Friday, December 14, 2012

Single family permits in Colorado up 41 percent, multifam up 85 percent

Through October 2012 in Colorado this year, building permits issued for multifamily construction were up 85.1 percent, year over year, while permits issued for single-family construction were up 41.5 percent for the same period. 

During October 2012 alone,  371 multifamily permits were issued in Colorado, and 1,252 single-family permits were issued. 

During October 2011, there were 614  multi-family permits issued, and 695 single-family permits issued. The first graph shows permit activity for the first nine months of the year since 1999. Through October of this year, there have been 11,273 single-family permits and 6,174 multifamily permits issued.

For October alone,  multifamily permits are down 39.5 percent and single-family permits are up 80.1 percent, compared to October 2011.

The first graph shows cumulative totals from January through November of each year:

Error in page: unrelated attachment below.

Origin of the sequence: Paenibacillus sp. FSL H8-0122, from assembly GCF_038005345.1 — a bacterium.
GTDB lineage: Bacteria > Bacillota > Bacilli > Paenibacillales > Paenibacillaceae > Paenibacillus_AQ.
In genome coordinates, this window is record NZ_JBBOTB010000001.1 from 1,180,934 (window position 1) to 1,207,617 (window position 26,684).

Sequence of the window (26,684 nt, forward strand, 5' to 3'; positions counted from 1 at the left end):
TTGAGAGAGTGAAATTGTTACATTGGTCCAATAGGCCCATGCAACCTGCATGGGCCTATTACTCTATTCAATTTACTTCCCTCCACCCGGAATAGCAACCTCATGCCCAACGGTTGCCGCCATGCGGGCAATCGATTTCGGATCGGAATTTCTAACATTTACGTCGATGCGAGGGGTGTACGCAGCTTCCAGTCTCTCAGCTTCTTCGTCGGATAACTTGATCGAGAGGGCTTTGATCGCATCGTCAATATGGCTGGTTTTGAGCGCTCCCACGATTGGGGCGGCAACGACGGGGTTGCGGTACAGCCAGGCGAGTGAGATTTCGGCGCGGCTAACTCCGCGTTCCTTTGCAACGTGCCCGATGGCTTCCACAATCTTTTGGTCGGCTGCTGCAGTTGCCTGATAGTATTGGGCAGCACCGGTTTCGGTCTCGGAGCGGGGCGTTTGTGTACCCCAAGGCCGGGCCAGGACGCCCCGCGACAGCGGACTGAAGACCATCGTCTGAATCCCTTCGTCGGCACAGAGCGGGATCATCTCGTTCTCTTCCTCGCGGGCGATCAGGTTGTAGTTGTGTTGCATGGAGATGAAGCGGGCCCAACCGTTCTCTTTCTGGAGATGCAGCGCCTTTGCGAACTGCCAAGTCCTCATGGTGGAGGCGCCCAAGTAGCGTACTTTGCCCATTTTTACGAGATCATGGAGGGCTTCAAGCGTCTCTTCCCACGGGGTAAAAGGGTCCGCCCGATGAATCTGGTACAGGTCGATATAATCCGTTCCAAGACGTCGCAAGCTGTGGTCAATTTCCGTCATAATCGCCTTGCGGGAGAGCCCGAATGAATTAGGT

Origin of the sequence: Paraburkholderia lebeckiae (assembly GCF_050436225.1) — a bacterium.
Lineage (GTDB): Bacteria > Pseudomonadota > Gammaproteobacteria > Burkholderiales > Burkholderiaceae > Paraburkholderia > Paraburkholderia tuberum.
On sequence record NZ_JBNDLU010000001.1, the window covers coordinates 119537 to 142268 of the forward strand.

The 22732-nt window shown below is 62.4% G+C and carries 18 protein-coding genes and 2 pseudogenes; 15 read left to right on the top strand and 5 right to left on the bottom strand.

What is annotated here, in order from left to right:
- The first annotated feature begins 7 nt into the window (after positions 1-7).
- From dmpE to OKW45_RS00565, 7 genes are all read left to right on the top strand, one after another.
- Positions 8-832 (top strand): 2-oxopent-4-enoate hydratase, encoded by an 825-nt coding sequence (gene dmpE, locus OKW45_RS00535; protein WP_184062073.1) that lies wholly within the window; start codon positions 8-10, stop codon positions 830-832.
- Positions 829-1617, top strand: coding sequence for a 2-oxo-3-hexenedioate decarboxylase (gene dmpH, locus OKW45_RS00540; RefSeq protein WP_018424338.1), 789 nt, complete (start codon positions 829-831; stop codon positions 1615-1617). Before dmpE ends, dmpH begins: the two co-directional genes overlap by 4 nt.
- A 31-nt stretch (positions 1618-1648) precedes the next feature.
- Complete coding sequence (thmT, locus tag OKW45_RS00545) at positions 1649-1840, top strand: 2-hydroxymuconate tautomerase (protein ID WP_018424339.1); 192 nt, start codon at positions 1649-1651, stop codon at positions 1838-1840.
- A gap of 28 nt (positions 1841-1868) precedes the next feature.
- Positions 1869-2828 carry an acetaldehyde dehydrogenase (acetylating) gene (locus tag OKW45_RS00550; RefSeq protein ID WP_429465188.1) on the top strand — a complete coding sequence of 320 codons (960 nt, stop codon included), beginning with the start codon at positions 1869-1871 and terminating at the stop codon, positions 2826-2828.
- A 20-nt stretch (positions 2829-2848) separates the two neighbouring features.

The second graph shows that multifamily permits dropped off significantly in September and October following several months of robust growth. There is not necessarily a new trend being established here since MF permits are volatile. Single-family permits, however, tend to have a more reliable seasonal pattern. Single-family permits were fairly resilient for a October total and continue to show growth over recent years' activity. 

During October 2012, the number of new multifamily permits was still down from August's very high total, although the October total was up considerably from the October totals from 2009 and 2010. 

Single-family permits for October were at a five-year high and were inching back toward the levels seen during 2007.  This suggests that even single-family construction is beginning to see some real signs of life for the first time since 2008.  

In this report, single-family permitting has behaved as expected, showing slow ongoing growth. Multifamily permitting is up considerably this year overall, but has seen a couple of months of slow growth following a very active summer. 

The third quarter's report on apartment vacancies and rents in the metro Denver area suggest that demand for apartments continues to be strong, which is likely to lead to continued multifamily construction for now, although some regions of the state are more active than others.